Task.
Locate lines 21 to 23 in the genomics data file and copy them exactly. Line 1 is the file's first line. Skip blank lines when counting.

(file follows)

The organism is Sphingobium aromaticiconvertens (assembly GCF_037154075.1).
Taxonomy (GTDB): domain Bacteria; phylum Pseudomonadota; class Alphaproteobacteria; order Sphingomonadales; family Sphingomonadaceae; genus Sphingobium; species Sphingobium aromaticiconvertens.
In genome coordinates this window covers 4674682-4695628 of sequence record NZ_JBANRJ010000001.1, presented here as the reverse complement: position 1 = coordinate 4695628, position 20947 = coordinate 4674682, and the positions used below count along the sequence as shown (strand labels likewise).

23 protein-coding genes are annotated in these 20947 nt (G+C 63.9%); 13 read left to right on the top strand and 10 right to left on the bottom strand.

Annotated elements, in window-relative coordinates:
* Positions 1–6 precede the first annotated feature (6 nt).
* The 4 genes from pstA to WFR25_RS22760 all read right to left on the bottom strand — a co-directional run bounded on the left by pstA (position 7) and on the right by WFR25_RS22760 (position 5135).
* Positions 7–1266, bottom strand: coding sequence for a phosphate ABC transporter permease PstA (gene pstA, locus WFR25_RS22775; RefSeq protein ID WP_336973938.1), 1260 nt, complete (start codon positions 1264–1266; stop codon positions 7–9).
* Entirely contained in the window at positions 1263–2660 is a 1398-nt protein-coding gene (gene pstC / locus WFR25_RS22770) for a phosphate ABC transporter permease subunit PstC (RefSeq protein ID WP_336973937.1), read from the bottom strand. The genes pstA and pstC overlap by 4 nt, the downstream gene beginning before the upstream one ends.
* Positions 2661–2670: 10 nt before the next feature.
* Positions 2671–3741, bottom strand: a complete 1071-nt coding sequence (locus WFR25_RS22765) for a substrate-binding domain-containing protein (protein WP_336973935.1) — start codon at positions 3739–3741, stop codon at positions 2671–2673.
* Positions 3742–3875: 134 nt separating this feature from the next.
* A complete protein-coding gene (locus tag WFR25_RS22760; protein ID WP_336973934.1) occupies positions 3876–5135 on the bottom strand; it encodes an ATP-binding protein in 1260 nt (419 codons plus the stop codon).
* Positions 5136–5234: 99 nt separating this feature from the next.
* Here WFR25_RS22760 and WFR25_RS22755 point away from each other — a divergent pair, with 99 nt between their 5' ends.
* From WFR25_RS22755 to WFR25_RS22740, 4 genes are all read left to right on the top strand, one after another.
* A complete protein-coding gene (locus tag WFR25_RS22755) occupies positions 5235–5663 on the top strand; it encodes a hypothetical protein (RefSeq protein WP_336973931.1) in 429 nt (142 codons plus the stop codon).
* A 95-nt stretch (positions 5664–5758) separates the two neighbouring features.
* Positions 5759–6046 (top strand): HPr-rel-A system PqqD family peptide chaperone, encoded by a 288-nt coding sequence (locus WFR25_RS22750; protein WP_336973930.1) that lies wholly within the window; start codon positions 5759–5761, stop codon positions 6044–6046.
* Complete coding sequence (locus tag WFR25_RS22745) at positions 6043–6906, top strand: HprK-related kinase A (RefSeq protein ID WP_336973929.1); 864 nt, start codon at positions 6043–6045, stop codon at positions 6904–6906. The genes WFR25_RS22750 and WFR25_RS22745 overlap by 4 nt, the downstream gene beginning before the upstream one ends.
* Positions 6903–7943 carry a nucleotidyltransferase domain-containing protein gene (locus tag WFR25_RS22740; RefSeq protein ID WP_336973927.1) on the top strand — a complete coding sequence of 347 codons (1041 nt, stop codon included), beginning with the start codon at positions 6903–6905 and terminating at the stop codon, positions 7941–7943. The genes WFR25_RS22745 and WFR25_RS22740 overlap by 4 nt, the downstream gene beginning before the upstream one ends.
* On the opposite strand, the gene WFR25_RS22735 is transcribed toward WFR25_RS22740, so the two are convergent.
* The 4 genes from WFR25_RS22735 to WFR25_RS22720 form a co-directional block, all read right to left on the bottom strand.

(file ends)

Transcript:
* Positions 6903–7943 carry a nucleotidyltransferase domain-containing protein gene (locus tag WFR25_RS22740; RefSeq protein ID WP_336973927.1) on the top strand — a complete coding sequence of 347 codons (1041 nt, stop codon included), beginning with the start codon at positions 6903–6905 and terminating at the stop codon, positions 7941–7943. The genes WFR25_RS22745 and WFR25_RS22740 overlap by 4 nt, the downstream gene beginning before the upstream one ends.
* On the opposite strand, the gene WFR25_RS22735 is transcribed toward WFR25_RS22740, so the two are convergent.
* The 4 genes from WFR25_RS22735 to WFR25_RS22720 form a co-directional block, all read right to left on the bottom strand.